This week's book giveaway is in the OO, Patterns, UML and Refactoring forum. We're giving away four copies of Refactoring for Software Design Smells: Managing Technical Debt and have Girish Suryanarayana, Ganesh Samarthyam & Tushar Sharma on-line! See this thread for details.
I think it depends of your requirements. If you are satisfied with Struts 2, why don't you keep with it? Why changing to something new if your requirements are satisfied with your current framework? Many times we have the feeling that some other framework is better than the one we are using, but we must consider all the effort we should spend if we wanna change our application to other technology.
Struts is not an alternate to the EJBs where as Spring is an alternate.
Spring is still a MVC-based Presentation framework. It is not an alternative to Enterprise JavaBeans. Spring has more support to working with Model code, Struts has none.
The supporting Spring code for the Model is not an alternative to a business object model. These are only supporting objects that help you integrate your business object model with your presentation code.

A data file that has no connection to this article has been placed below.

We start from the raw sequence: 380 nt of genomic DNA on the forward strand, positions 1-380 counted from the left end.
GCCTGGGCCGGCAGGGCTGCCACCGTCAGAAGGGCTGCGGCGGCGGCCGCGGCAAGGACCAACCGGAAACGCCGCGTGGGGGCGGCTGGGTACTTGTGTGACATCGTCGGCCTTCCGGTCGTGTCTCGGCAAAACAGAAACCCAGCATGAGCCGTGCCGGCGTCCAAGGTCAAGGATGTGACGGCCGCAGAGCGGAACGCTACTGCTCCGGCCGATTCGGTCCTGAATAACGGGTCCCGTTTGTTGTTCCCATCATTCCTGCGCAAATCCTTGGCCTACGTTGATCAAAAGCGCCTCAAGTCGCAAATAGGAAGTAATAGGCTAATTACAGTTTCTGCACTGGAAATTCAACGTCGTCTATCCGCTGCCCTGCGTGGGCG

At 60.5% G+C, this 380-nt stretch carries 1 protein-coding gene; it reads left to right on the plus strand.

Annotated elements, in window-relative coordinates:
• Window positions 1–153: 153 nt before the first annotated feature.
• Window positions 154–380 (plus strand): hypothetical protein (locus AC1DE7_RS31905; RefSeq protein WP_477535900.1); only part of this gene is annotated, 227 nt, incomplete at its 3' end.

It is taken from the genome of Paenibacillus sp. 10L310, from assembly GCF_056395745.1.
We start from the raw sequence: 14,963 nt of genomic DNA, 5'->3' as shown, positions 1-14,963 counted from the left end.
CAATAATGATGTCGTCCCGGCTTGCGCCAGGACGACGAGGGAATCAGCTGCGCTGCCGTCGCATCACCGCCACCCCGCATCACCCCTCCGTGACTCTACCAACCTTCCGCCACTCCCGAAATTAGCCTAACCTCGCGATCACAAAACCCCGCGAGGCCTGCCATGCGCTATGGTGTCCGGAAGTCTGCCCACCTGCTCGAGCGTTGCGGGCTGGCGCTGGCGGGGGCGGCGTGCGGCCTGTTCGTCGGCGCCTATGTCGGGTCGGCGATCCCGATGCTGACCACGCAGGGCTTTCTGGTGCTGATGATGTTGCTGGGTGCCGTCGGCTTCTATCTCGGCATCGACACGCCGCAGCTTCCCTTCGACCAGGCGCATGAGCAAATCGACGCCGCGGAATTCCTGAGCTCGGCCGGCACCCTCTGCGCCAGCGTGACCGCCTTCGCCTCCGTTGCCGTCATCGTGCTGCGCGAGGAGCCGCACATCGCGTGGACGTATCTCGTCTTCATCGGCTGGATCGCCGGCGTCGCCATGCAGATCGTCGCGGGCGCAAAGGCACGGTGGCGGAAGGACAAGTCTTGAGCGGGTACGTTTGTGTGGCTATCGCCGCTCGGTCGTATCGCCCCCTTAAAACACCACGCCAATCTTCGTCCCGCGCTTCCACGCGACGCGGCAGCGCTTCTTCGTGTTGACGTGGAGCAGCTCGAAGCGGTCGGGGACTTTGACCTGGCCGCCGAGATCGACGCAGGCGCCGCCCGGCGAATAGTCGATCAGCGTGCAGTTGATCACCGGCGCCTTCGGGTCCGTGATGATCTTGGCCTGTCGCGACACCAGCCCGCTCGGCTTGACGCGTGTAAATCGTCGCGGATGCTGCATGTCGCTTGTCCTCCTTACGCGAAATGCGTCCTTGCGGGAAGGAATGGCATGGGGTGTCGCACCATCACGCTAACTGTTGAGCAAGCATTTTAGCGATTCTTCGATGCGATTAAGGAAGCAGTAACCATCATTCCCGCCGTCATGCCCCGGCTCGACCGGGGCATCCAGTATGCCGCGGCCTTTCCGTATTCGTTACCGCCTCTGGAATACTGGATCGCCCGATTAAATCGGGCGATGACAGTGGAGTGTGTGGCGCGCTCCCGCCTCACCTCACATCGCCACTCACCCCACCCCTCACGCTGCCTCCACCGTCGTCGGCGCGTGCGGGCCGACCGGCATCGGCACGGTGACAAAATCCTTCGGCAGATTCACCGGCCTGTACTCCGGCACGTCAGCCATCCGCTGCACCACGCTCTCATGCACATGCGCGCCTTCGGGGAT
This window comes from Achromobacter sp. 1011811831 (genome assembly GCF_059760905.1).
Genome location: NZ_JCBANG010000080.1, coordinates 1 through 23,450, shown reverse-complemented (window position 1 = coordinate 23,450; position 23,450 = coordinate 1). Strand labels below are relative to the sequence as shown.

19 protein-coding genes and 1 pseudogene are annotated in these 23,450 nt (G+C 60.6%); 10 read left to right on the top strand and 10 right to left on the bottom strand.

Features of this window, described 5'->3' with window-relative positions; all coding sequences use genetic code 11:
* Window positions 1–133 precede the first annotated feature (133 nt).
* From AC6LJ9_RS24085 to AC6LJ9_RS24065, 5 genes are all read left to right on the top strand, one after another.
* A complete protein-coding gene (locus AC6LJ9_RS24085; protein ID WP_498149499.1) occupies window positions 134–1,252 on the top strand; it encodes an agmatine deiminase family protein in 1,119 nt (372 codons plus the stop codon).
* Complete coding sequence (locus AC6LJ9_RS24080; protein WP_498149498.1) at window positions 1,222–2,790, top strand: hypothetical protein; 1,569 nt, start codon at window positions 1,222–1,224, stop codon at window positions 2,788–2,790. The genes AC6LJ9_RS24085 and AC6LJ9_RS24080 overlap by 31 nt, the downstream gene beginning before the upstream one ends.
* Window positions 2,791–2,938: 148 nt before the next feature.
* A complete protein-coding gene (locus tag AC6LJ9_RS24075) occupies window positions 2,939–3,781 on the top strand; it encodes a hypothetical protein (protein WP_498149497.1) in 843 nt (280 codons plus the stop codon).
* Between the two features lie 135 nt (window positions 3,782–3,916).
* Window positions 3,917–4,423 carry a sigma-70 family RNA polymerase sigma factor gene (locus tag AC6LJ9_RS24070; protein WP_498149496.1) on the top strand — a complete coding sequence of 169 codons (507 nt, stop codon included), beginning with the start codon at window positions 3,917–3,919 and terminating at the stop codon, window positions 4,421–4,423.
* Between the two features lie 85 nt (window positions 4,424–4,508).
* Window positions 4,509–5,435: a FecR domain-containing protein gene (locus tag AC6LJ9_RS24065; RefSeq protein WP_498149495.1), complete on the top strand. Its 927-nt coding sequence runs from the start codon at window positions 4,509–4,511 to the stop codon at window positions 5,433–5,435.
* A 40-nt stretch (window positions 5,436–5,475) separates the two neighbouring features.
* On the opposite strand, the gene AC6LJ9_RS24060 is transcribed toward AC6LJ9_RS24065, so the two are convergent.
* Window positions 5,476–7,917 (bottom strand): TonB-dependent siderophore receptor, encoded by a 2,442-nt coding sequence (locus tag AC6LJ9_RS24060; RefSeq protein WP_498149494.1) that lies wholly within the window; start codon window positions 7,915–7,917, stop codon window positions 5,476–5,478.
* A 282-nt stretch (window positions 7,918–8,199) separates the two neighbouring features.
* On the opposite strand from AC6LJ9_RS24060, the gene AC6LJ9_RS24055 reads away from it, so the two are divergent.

A Spring-based web application should connect to a POJO or EJB-based business model application in order to execute business logic. If business logic is coded in any of the Spring objects, then the Spring framework is being used incorrectly.
Spring is favored over Struts because of these supporting objects that help integrate the presentation component with the business component.
However, Spring does not present a framework for implementing business/domain logic. It helps you create a Controller and a View for your application, no Model though. EJB is still a great option for implementing the business/domain object model. [ October 08, 2008: Message edited by: James Clark ]
We should standardize our definitions first. Spring is a fully fledged application framework, that has a large stack of sub projects. One of the projects is spring MVC, which is a web framework and certainly better than struts 1.x in every way. As for struts 2, which is based on web work, it's also a great solution, and has its advantages over spring MVC (and disadvantages as well).
As for spring, if we look at its history, it started as an effort for supplying a solution for enterprise java applications, and to replace EJBs (while it also provided integration with EJBs for people who didn't want to ditch that). Spring is much more than an MVC framework. It provides dependency injection, AOP, integration with almost every known framework, a security framework (a separate sub-project), and a lot of other stuff. Struts 2 and hibernate integrate easily with spring, so you might like to add it to your stack, without ditching struts 2